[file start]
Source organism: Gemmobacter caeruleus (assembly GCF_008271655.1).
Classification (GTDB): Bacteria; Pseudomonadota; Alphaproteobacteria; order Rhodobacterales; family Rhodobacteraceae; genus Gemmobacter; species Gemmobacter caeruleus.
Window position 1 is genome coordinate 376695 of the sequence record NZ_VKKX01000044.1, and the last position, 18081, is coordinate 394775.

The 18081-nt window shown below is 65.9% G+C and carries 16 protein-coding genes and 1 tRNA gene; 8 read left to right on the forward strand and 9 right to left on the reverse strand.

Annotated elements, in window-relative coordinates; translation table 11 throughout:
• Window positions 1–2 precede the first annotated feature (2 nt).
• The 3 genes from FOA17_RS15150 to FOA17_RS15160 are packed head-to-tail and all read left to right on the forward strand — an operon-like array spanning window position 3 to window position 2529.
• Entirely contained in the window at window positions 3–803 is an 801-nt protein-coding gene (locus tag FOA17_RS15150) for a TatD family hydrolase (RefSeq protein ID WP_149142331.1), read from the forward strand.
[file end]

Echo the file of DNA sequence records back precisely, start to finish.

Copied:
Source organism: Gemmobacter caeruleus (assembly GCF_008271655.1).
Classification (GTDB): Bacteria; Pseudomonadota; Alphaproteobacteria; order Rhodobacterales; family Rhodobacteraceae; genus Gemmobacter; species Gemmobacter caeruleus.
Window position 1 is genome coordinate 376695 of the sequence record NZ_VKKX01000044.1, and the last position, 18081, is coordinate 394775.

The 18081-nt window shown below is 65.9% G+C and carries 16 protein-coding genes and 1 tRNA gene; 8 read left to right on the forward strand and 9 right to left on the reverse strand.

Annotated elements, in window-relative coordinates; translation table 11 throughout:
• Window positions 1–2 precede the first annotated feature (2 nt).
• The 3 genes from FOA17_RS15150 to FOA17_RS15160 are packed head-to-tail and all read left to right on the forward strand — an operon-like array spanning window position 3 to window position 2529.
• Entirely contained in the window at window positions 3–803 is an 801-nt protein-coding gene (locus tag FOA17_RS15150) for a TatD family hydrolase (RefSeq protein ID WP_149142331.1), read from the forward strand.